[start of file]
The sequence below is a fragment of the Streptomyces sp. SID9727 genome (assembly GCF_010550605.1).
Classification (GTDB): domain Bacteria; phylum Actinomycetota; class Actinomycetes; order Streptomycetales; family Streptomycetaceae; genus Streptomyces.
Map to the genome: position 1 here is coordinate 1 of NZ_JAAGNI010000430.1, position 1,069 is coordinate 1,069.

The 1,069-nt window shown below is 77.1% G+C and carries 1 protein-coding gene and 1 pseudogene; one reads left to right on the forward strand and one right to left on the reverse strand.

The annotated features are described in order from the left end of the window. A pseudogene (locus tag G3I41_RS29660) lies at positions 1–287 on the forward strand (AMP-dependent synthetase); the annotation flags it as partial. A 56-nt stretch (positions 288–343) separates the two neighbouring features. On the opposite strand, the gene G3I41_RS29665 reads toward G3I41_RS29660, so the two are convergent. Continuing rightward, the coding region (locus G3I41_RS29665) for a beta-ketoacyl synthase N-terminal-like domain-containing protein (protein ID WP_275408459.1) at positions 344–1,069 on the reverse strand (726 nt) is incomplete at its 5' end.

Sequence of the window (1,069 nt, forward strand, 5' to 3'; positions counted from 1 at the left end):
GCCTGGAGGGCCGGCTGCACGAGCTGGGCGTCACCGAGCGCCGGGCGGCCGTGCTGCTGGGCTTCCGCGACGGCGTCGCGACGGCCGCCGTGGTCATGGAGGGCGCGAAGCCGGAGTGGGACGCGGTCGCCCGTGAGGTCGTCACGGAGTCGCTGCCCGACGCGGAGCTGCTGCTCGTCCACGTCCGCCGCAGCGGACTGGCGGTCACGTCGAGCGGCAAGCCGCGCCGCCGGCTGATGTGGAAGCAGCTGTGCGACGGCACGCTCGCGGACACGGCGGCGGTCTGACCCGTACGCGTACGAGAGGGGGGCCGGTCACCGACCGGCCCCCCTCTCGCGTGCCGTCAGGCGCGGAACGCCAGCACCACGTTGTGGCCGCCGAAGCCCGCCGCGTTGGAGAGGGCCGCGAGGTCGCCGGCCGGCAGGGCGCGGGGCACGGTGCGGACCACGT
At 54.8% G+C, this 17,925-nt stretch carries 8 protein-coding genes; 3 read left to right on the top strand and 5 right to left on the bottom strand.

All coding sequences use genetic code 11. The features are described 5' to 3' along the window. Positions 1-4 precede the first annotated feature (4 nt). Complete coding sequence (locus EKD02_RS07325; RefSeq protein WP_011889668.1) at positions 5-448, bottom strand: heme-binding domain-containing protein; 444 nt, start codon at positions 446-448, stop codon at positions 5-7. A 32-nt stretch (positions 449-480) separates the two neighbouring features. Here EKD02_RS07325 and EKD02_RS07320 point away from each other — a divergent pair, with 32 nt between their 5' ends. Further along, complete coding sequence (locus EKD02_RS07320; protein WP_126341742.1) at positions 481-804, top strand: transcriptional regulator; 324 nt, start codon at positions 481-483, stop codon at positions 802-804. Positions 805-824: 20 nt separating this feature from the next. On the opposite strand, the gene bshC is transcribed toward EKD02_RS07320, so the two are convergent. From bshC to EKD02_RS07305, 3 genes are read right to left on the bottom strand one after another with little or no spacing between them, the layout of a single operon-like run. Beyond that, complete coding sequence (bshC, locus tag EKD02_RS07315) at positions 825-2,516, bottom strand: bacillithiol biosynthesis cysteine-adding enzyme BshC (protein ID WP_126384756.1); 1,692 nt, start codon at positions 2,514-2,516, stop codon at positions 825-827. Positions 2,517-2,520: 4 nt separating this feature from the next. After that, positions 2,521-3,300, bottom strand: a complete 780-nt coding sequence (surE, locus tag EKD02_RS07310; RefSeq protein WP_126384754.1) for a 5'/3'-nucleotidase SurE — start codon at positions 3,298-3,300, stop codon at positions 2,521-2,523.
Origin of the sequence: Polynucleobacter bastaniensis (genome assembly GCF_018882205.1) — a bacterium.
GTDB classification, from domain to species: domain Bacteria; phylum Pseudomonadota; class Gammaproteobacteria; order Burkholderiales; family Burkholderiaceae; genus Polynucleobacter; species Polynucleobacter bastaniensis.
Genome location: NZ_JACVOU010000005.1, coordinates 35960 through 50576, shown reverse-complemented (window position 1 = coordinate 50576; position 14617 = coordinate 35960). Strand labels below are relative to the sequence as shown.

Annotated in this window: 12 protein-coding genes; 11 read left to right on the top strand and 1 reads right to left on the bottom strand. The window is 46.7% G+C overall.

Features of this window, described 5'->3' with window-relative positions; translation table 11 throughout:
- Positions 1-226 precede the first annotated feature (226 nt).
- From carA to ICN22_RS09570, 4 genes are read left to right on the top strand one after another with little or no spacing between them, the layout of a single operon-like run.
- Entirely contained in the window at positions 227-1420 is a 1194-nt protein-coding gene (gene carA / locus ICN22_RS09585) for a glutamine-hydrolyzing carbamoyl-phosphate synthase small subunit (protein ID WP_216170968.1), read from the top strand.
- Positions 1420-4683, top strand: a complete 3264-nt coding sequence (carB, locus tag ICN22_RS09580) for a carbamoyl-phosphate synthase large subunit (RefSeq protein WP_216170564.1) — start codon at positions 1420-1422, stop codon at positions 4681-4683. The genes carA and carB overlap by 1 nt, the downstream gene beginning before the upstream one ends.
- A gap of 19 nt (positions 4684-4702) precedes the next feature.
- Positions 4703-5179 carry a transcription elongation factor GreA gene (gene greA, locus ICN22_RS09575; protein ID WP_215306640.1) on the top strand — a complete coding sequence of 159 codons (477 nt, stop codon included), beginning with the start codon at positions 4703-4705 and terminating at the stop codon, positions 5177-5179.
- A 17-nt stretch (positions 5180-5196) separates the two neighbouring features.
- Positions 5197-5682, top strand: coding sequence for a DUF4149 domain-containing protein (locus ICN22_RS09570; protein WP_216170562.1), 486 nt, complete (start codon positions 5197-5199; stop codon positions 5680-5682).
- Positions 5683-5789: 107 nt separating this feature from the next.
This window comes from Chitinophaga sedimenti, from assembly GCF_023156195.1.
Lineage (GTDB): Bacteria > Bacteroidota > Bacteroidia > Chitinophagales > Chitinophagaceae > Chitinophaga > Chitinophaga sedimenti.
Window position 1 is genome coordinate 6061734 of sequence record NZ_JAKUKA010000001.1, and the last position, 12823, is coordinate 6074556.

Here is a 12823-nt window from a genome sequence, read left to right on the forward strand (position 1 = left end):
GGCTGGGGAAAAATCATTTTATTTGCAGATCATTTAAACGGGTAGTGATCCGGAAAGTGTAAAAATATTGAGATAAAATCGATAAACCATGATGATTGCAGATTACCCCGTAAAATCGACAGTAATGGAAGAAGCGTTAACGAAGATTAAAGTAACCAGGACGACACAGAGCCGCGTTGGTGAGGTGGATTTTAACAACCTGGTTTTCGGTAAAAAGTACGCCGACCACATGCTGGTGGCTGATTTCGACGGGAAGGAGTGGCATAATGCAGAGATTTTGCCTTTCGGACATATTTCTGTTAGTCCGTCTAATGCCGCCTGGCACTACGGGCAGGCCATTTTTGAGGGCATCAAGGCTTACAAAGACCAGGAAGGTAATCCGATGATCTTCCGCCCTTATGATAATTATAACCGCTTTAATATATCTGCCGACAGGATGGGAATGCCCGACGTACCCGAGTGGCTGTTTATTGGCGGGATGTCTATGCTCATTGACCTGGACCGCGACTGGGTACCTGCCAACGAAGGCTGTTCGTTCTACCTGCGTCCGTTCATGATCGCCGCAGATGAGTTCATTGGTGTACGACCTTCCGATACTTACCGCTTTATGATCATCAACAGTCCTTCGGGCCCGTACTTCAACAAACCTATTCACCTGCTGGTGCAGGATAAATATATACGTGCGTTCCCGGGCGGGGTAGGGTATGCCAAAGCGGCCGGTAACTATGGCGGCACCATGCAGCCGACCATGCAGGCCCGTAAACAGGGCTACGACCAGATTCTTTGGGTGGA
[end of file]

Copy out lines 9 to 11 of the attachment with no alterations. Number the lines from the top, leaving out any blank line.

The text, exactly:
All coding sequences use genetic code 11. The features are described 5' to 3' along the window. Positions 1-4 precede the first annotated feature (4 nt). Complete coding sequence (locus EKD02_RS07325; RefSeq protein WP_011889668.1) at positions 5-448, bottom strand: heme-binding domain-containing protein; 444 nt, start codon at positions 446-448, stop codon at positions 5-7. A 32-nt stretch (positions 449-480) separates the two neighbouring features. Here EKD02_RS07325 and EKD02_RS07320 point away from each other — a divergent pair, with 32 nt between their 5' ends. Further along, complete coding sequence (locus EKD02_RS07320; protein WP_126341742.1) at positions 481-804, top strand: transcriptional regulator; 324 nt, start codon at positions 481-483, stop codon at positions 802-804. Positions 805-824: 20 nt separating this feature from the next. On the opposite strand, the gene bshC is transcribed toward EKD02_RS07320, so the two are convergent. From bshC to EKD02_RS07305, 3 genes are read right to left on the bottom strand one after another with little or no spacing between them, the layout of a single operon-like run. Beyond that, complete coding sequence (bshC, locus tag EKD02_RS07315) at positions 825-2,516, bottom strand: bacillithiol biosynthesis cysteine-adding enzyme BshC (protein ID WP_126384756.1); 1,692 nt, start codon at positions 2,514-2,516, stop codon at positions 825-827. Positions 2,517-2,520: 4 nt separating this feature from the next. After that, positions 2,521-3,300, bottom strand: a complete 780-nt coding sequence (surE, locus tag EKD02_RS07310; RefSeq protein WP_126384754.1) for a 5'/3'-nucleotidase SurE — start codon at positions 3,298-3,300, stop codon at positions 2,521-2,523.
Origin of the sequence: Polynucleobacter bastaniensis (genome assembly GCF_018882205.1) — a bacterium.
GTDB classification, from domain to species: domain Bacteria; phylum Pseudomonadota; class Gammaproteobacteria; order Burkholderiales; family Burkholderiaceae; genus Polynucleobacter; species Polynucleobacter bastaniensis.